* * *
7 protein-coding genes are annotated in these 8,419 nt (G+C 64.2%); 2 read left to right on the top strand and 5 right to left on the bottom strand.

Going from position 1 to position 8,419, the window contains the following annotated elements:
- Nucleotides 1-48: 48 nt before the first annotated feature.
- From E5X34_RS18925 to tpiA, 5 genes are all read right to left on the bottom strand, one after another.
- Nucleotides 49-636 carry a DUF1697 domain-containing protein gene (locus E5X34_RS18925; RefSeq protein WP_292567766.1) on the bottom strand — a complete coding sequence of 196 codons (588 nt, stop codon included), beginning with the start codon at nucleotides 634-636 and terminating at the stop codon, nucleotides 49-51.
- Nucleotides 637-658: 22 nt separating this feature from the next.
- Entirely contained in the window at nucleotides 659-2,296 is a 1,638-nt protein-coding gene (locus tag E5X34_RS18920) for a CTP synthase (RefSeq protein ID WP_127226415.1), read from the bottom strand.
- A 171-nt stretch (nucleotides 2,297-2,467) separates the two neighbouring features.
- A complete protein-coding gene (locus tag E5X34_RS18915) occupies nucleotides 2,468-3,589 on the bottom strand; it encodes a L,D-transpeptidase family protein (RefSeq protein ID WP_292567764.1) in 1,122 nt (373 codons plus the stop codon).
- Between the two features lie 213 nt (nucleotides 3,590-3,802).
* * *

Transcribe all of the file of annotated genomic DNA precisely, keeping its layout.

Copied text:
7 protein-coding genes are annotated in these 8,419 nt (G+C 64.2%); 2 read left to right on the top strand and 5 right to left on the bottom strand.

Going from position 1 to position 8,419, the window contains the following annotated elements:
- Nucleotides 1-48: 48 nt before the first annotated feature.
- From E5X34_RS18925 to tpiA, 5 genes are all read right to left on the bottom strand, one after another.
- Nucleotides 49-636 carry a DUF1697 domain-containing protein gene (locus E5X34_RS18925; RefSeq protein WP_292567766.1) on the bottom strand — a complete coding sequence of 196 codons (588 nt, stop codon included), beginning with the start codon at nucleotides 634-636 and terminating at the stop codon, nucleotides 49-51.
- Nucleotides 637-658: 22 nt separating this feature from the next.
- Entirely contained in the window at nucleotides 659-2,296 is a 1,638-nt protein-coding gene (locus tag E5X34_RS18920) for a CTP synthase (RefSeq protein ID WP_127226415.1), read from the bottom strand.
- A 171-nt stretch (nucleotides 2,297-2,467) separates the two neighbouring features.
- A complete protein-coding gene (locus tag E5X34_RS18915) occupies nucleotides 2,468-3,589 on the bottom strand; it encodes a L,D-transpeptidase family protein (RefSeq protein ID WP_292567764.1) in 1,122 nt (373 codons plus the stop codon).
- Between the two features lie 213 nt (nucleotides 3,590-3,802).